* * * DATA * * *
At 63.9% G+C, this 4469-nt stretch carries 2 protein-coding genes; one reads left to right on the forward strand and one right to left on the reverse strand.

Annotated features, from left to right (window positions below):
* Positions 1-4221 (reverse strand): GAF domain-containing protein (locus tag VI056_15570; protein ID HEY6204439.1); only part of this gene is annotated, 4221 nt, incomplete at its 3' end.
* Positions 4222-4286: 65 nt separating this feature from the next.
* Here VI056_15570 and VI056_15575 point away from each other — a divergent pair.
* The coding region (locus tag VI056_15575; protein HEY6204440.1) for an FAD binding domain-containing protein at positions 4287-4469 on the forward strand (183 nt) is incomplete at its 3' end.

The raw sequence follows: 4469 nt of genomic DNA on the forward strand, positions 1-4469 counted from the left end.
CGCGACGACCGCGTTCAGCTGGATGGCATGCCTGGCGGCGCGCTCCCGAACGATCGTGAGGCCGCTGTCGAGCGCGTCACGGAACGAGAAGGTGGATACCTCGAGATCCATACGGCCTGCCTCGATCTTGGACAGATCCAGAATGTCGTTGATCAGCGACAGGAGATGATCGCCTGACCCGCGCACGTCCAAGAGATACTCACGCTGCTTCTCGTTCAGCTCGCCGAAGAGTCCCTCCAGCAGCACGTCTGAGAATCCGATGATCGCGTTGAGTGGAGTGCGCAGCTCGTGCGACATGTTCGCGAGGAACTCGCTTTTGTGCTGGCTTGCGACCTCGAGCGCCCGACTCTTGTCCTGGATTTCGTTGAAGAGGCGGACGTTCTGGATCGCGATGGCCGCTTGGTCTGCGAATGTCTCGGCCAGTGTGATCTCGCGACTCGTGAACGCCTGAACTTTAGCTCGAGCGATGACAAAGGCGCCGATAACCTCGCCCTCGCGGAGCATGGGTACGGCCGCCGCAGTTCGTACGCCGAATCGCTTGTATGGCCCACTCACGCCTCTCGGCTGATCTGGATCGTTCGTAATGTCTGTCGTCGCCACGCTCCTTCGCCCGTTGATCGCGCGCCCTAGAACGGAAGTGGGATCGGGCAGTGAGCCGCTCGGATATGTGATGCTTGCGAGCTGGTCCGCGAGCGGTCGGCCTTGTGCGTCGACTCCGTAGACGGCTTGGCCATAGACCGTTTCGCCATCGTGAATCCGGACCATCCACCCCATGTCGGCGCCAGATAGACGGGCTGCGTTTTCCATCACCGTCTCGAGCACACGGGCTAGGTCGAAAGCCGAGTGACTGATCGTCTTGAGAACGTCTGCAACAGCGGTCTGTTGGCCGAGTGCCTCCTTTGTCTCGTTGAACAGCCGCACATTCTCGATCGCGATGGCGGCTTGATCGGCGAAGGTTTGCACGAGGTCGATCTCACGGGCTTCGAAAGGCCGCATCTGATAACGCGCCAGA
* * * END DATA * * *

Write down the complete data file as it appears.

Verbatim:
At 63.9% G+C, this 4469-nt stretch carries 2 protein-coding genes; one reads left to right on the forward strand and one right to left on the reverse strand.

Annotated features, from left to right (window positions below):
* Positions 1-4221 (reverse strand): GAF domain-containing protein (locus tag VI056_15570; protein ID HEY6204439.1); only part of this gene is annotated, 4221 nt, incomplete at its 3' end.
* Positions 4222-4286: 65 nt separating this feature from the next.
* Here VI056_15570 and VI056_15575 point away from each other — a divergent pair.
* The coding region (locus tag VI056_15575; protein HEY6204440.1) for an FAD binding domain-containing protein at positions 4287-4469 on the forward strand (183 nt) is incomplete at its 3' end.

The raw sequence follows: 4469 nt of genomic DNA on the forward strand, positions 1-4469 counted from the left end.
CGCGACGACCGCGTTCAGCTGGATGGCATGCCTGGCGGCGCGCTCCCGAACGATCGTGAGGCCGCTGTCGAGCGCGTCACGGAACGAGAAGGTGGATACCTCGAGATCCATACGGCCTGCCTCGATCTTGGACAGATCCAGAATGTCGTTGATCAGCGACAGGAGATGATCGCCTGACCCGCGCACGTCCAAGAGATACTCACGCTGCTTCTCGTTCAGCTCGCCGAAGAGTCCCTCCAGCAGCACGTCTGAGAATCCGATGATCGCGTTGAGTGGAGTGCGCAGCTCGTGCGACATGTTCGCGAGGAACTCGCTTTTGTGCTGGCTTGCGACCTCGAGCGCCCGACTCTTGTCCTGGATTTCGTTGAAGAGGCGGACGTTCTGGATCGCGATGGCCGCTTGGTCTGCGAATGTCTCGGCCAGTGTGATCTCGCGACTCGTGAACGCCTGAACTTTAGCTCGAGCGATGACAAAGGCGCCGATAACCTCGCCCTCGCGGAGCATGGGTACGGCCGCCGCAGTTCGTACGCCGAATCGCTTGTATGGCCCACTCACGCCTCTCGGCTGATCTGGATCGTTCGTAATGTCTGTCGTCGCCACGCTCCTTCGCCCGTTGATCGCGCGCCCTAGAACGGAAGTGGGATCGGGCAGTGAGCCGCTCGGATATGTGATGCTTGCGAGCTGGTCCGCGAGCGGTCGGCCTTGTGCGTCGACTCCGTAGACGGCTTGGCCATAGACCGTTTCGCCATCGTGAATCCGGACCATCCACCCCATGTCGGCGCCAGATAGACGGGCTGCGTTTTCCATCACCGTCTCGAGCACACGGGCTAGGTCGAAAGCCGAGTGACTGATCGTCTTGAGAACGTCTGCAACAGCGGTCTGTTGGCCGAGTGCCTCCTTTGTCTCGTTGAACAGCCGCACATTCTCGATCGCGATGGCGGCTTGATCGGCGAAGGTTTGCACGAGGTCGATCTCACGGGCTTCGAAAGGCCGCATCTGATAACGCGCCAGA